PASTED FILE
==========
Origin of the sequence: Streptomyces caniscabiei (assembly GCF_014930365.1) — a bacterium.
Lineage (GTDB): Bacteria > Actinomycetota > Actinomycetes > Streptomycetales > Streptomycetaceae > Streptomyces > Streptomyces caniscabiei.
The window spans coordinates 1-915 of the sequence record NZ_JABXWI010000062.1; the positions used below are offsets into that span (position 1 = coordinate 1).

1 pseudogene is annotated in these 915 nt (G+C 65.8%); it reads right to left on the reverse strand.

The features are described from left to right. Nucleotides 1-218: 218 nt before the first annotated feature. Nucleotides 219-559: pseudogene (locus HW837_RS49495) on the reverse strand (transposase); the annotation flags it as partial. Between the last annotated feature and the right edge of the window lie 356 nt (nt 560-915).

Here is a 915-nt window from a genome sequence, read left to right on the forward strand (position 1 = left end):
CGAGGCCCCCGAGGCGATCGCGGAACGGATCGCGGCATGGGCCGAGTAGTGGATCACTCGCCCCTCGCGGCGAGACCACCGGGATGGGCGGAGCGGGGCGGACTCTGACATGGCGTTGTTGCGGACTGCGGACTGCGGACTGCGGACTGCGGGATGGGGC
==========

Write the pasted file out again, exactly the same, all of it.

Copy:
Origin of the sequence: Streptomyces caniscabiei (assembly GCF_014930365.1) — a bacterium.
Lineage (GTDB): Bacteria > Actinomycetota > Actinomycetes > Streptomycetales > Streptomycetaceae > Streptomyces > Streptomyces caniscabiei.
The window spans coordinates 1-915 of the sequence record NZ_JABXWI010000062.1; the positions used below are offsets into that span (position 1 = coordinate 1).

1 pseudogene is annotated in these 915 nt (G+C 65.8%); it reads right to left on the reverse strand.

The features are described from left to right. Nucleotides 1-218: 218 nt before the first annotated feature. Nucleotides 219-559: pseudogene (locus HW837_RS49495) on the reverse strand (transposase); the annotation flags it as partial. Between the last annotated feature and the right edge of the window lie 356 nt (nt 560-915).

Here is a 915-nt window from a genome sequence, read left to right on the forward strand (position 1 = left end):
CGAGGCCCCCGAGGCGATCGCGGAACGGATCGCGGCATGGGCCGAGTAGTGGATCACTCGCCCCTCGCGGCGAGACCACCGGGATGGGCGGAGCGGGGCGGACTCTGACATGGCGTTGTTGCGGACTGCGGACTGCGGACTGCGGACTGCGGGATGGGGC